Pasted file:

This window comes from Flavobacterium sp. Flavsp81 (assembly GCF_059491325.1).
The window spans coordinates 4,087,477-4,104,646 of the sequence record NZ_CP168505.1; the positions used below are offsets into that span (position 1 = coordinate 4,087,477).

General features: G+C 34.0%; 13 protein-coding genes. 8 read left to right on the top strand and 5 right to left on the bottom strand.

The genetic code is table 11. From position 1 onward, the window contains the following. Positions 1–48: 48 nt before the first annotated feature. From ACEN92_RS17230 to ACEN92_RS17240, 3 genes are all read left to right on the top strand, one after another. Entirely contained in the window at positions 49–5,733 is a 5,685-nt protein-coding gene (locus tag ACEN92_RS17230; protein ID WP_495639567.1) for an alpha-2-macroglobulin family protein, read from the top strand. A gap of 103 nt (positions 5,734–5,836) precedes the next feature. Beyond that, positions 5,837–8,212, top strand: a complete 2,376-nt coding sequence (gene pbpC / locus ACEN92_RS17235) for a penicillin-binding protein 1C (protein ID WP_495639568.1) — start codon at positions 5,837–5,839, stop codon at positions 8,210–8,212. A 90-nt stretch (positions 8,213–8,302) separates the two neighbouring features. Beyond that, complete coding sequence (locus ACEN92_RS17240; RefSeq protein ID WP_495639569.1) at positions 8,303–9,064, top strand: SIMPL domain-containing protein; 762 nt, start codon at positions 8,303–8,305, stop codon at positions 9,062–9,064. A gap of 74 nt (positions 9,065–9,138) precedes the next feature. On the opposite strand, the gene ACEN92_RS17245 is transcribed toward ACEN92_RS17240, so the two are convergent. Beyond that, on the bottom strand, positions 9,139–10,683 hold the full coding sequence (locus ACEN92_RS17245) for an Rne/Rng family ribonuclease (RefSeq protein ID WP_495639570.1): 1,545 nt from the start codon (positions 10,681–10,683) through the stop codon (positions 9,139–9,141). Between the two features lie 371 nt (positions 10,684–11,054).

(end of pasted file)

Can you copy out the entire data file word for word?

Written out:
This window comes from Flavobacterium sp. Flavsp81 (assembly GCF_059491325.1).
The window spans coordinates 4,087,477-4,104,646 of the sequence record NZ_CP168505.1; the positions used below are offsets into that span (position 1 = coordinate 4,087,477).

General features: G+C 34.0%; 13 protein-coding genes. 8 read left to right on the top strand and 5 right to left on the bottom strand.

The genetic code is table 11. From position 1 onward, the window contains the following. Positions 1–48: 48 nt before the first annotated feature. From ACEN92_RS17230 to ACEN92_RS17240, 3 genes are all read left to right on the top strand, one after another. Entirely contained in the window at positions 49–5,733 is a 5,685-nt protein-coding gene (locus tag ACEN92_RS17230; protein ID WP_495639567.1) for an alpha-2-macroglobulin family protein, read from the top strand. A gap of 103 nt (positions 5,734–5,836) precedes the next feature. Beyond that, positions 5,837–8,212, top strand: a complete 2,376-nt coding sequence (gene pbpC / locus ACEN92_RS17235) for a penicillin-binding protein 1C (protein ID WP_495639568.1) — start codon at positions 5,837–5,839, stop codon at positions 8,210–8,212. A 90-nt stretch (positions 8,213–8,302) separates the two neighbouring features. Beyond that, complete coding sequence (locus ACEN92_RS17240; RefSeq protein ID WP_495639569.1) at positions 8,303–9,064, top strand: SIMPL domain-containing protein; 762 nt, start codon at positions 8,303–8,305, stop codon at positions 9,062–9,064. A gap of 74 nt (positions 9,065–9,138) precedes the next feature. On the opposite strand, the gene ACEN92_RS17245 is transcribed toward ACEN92_RS17240, so the two are convergent. Beyond that, on the bottom strand, positions 9,139–10,683 hold the full coding sequence (locus ACEN92_RS17245) for an Rne/Rng family ribonuclease (RefSeq protein ID WP_495639570.1): 1,545 nt from the start codon (positions 10,681–10,683) through the stop codon (positions 9,139–9,141). Between the two features lie 371 nt (positions 10,684–11,054).